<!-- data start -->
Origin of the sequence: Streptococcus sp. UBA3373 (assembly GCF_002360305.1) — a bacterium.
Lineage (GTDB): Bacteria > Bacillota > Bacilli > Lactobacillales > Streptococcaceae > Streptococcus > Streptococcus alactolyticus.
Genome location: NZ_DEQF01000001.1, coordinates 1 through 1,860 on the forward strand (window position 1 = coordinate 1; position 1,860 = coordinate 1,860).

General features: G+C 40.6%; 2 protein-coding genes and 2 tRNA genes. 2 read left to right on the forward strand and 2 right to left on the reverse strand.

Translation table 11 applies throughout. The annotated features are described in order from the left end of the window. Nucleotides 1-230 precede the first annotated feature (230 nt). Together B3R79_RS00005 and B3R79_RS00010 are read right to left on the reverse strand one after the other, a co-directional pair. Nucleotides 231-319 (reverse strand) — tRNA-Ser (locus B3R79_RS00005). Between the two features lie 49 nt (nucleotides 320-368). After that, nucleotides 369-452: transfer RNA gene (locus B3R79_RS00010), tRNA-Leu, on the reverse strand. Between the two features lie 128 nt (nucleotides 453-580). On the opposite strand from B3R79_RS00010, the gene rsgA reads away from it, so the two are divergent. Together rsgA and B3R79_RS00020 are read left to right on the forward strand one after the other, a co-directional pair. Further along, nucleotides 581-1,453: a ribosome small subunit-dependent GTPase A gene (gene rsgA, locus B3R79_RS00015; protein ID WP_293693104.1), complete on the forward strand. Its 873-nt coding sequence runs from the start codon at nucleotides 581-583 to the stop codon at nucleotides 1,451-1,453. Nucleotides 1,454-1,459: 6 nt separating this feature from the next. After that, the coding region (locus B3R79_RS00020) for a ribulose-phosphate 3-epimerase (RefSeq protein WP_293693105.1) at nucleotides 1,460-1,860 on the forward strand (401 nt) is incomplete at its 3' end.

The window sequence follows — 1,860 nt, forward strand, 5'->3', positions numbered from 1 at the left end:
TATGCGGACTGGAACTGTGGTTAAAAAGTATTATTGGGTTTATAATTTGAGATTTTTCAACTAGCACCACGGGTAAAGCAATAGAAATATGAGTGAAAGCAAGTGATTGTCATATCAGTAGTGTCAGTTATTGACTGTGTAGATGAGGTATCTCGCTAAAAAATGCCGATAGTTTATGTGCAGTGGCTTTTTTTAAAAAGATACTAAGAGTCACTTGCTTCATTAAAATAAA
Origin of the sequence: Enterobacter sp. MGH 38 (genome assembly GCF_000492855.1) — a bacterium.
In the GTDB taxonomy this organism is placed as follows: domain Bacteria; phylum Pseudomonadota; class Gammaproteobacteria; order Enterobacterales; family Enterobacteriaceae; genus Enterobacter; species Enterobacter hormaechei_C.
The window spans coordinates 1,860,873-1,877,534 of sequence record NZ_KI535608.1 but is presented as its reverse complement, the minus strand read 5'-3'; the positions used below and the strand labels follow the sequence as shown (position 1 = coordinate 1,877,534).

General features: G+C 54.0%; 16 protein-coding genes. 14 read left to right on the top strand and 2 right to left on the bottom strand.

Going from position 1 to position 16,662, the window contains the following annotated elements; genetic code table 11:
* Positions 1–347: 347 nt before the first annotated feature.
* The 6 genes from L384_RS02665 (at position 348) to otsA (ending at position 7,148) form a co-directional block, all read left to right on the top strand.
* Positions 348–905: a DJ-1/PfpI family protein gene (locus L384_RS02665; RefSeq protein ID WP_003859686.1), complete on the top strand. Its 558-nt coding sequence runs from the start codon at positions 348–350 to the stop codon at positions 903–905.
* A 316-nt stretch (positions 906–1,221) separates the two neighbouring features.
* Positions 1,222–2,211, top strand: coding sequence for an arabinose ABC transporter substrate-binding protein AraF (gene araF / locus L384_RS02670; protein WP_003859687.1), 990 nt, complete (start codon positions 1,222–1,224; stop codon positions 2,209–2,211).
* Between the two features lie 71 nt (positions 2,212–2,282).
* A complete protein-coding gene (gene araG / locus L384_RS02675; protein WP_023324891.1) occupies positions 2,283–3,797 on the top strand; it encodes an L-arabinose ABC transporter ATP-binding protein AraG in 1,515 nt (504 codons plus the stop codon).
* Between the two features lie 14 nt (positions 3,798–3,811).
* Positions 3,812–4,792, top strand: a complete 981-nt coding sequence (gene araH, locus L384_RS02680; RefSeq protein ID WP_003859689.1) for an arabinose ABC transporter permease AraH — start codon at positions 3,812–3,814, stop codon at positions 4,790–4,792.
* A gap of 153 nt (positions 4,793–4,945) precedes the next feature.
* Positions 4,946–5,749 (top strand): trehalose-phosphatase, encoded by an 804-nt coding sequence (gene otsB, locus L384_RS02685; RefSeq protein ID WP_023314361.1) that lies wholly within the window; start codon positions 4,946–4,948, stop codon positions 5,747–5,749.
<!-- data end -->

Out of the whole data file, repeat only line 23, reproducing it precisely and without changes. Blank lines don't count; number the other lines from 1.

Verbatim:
* Positions 4,946–5,749 (top strand): trehalose-phosphatase, encoded by an 804-nt coding sequence (gene otsB, locus L384_RS02685; RefSeq protein ID WP_023314361.1) that lies wholly within the window; start codon positions 4,946–4,948, stop codon positions 5,747–5,749.